Firstly, congratulations on the Tonight Show and being able to stay in New York City. I’m sure you’re relieved you won’t be returning to L.A., home of the bad liturgy experience. Hopefully that means we can expect to see you in the pews of any one of New York’s finest Catholics Churches some time soon, right? Because I’m sure you weren’t just using bad liturgy as an excuse not to go back to Church.
Excuses are “ew”.
I know from personal experience how cringe worthy terrible liturgy is, with it’s hand holding and awful tambourine music. Yes, it does not motivate one to want to return to that Church. “That” being the imperative word. That particular church with the terrible liturgy, not The Church.
That’s why I bet you’re thrilled to pieces to be staying in New York where beautiful liturgy abounds. I’m excited for you to experience again the glory and solemnity from your childhood altar serving days. From that time where your love of The Church had you considering the priesthood. (Read more.)
March 10, 2014
From Under the Gables :
George Washington with the Marquis de Lafayette (center) and Lt. Col. Tench Tilghman, Washington's aide-de-camp, at Yorktown, by Charles Willson Peale, 1784. Washington looked upon Lafayette as a son, and the French republican was instrumental in convincing Washington that slavery was an injustice that was inimical to the principles of the new American republic.Another point of view, HERE.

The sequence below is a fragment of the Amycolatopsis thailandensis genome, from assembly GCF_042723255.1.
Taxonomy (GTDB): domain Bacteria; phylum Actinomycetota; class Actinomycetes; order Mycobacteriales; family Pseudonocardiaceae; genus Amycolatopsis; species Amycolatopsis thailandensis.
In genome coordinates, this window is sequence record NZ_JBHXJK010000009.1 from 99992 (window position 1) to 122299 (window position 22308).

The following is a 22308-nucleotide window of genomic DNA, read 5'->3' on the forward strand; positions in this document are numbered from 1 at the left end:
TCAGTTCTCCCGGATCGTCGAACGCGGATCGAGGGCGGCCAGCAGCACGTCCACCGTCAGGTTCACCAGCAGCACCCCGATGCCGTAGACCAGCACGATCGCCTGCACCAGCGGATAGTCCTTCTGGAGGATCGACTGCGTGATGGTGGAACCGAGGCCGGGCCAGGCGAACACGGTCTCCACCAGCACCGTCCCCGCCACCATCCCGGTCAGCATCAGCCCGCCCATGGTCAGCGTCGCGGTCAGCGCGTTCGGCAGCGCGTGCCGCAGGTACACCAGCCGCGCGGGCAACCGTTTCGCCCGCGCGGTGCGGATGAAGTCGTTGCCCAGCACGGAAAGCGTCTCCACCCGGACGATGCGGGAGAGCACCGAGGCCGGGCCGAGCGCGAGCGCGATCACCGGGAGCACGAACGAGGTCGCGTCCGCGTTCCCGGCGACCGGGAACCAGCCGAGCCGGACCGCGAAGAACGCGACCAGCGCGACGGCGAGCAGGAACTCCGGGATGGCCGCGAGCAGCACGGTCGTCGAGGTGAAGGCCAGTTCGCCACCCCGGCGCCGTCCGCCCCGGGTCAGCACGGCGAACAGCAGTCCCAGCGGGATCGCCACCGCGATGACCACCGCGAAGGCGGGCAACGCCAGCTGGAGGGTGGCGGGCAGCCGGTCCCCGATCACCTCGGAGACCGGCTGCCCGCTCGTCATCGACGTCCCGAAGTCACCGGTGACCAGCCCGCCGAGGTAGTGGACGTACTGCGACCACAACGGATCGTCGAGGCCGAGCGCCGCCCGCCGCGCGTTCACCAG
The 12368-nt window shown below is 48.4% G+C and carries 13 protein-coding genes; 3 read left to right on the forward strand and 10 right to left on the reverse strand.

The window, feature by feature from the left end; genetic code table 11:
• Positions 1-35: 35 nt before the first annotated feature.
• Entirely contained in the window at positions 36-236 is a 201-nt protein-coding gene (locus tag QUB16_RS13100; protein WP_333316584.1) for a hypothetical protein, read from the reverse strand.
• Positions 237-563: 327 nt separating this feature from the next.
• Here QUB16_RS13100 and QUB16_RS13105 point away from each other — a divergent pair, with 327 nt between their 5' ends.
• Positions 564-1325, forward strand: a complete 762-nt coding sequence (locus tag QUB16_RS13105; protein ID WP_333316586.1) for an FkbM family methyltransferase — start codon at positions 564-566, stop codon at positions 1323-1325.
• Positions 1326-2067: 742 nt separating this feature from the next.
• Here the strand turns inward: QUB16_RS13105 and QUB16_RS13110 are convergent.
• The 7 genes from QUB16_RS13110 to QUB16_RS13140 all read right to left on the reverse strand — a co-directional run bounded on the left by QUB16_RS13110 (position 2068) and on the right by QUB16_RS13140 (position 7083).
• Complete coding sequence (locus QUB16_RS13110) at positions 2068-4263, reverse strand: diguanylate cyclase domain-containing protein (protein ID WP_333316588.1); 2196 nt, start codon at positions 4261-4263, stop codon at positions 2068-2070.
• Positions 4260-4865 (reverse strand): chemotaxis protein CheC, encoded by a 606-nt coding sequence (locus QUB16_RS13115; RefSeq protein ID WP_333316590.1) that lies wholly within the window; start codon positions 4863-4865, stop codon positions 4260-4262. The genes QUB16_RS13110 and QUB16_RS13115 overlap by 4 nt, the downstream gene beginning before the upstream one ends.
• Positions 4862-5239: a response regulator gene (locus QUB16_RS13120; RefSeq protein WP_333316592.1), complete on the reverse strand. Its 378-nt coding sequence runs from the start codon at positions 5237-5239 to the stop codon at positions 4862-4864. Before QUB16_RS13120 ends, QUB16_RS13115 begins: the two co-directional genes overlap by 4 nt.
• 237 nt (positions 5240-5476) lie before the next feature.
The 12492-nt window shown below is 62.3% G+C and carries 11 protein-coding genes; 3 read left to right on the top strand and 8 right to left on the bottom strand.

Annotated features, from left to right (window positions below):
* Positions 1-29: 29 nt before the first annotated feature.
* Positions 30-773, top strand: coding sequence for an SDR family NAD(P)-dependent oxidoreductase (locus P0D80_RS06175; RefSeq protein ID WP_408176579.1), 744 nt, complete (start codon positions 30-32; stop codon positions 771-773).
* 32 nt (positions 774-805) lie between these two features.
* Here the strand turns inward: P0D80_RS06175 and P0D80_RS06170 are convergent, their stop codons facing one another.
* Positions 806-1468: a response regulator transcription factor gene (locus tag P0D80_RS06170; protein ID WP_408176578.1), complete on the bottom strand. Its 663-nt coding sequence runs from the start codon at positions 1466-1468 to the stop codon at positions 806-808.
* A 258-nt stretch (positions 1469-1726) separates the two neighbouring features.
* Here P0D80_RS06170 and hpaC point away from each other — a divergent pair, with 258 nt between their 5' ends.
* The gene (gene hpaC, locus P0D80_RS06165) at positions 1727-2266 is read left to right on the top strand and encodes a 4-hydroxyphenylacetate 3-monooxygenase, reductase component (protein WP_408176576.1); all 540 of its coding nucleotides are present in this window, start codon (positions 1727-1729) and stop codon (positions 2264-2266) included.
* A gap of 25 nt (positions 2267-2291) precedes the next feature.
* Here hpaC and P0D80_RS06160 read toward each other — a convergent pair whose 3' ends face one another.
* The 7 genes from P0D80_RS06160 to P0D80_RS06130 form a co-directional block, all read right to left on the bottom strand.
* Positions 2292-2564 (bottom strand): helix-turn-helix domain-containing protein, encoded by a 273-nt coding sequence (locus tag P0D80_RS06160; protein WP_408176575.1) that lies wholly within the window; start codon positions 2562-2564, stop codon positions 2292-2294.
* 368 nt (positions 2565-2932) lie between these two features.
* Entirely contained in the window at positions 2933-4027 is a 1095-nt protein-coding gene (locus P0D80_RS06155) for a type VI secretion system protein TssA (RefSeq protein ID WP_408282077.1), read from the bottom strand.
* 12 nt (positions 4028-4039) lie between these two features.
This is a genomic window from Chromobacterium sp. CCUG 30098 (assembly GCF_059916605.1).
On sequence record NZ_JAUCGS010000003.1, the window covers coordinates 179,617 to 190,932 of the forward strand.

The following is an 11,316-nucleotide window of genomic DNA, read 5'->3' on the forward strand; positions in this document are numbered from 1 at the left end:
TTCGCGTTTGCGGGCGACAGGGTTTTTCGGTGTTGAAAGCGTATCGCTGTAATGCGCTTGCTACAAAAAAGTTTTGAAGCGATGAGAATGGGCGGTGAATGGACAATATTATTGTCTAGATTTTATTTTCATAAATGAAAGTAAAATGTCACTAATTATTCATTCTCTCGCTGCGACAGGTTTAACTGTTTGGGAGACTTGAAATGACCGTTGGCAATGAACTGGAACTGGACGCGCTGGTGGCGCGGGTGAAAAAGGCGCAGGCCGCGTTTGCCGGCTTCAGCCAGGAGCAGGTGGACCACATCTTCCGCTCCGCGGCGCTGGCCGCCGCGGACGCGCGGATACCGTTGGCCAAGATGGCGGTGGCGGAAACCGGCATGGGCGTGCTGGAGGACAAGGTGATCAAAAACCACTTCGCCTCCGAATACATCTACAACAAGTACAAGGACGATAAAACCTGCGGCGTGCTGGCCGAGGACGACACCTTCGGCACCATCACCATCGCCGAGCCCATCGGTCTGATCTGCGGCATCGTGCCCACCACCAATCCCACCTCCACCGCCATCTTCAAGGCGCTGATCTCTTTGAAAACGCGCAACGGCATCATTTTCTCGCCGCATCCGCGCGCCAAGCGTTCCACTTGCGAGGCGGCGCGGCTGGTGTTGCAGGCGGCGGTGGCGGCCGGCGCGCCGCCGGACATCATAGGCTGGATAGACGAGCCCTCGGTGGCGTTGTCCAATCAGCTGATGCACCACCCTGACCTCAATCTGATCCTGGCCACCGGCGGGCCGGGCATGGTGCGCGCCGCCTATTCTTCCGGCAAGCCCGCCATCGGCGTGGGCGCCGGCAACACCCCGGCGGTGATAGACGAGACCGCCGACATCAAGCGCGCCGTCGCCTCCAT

For about four months in 2013, I read books about George Washington and also biographies of Martha Washington. Most notable was Washington: A Life by Ron Chernow. Based on the release of thousands of papers of Washington's, Chernow's book is a realistic and detailed portrait of the Commander of the Continental Army that led a rag-tag army to victory in the War of Independence and became our first President.
In his 2006 book Revolutionary Characters: What Made the Founders Different, historian Gordon S. Wood devotes an early chapter to Washington, titled "The Greatness of George Washington." Wood's assessment is grounded on Washington's decision to resign from his army command at the end of the war--an action whose humility shocked the world. He also cites how Washington became increasingly repulsed by slavery and freed those slaves he owned upon his death, and praises Washington's ability to act as the first President with a vision of what he must bequeath to a future America, beyond the political demands of the moment.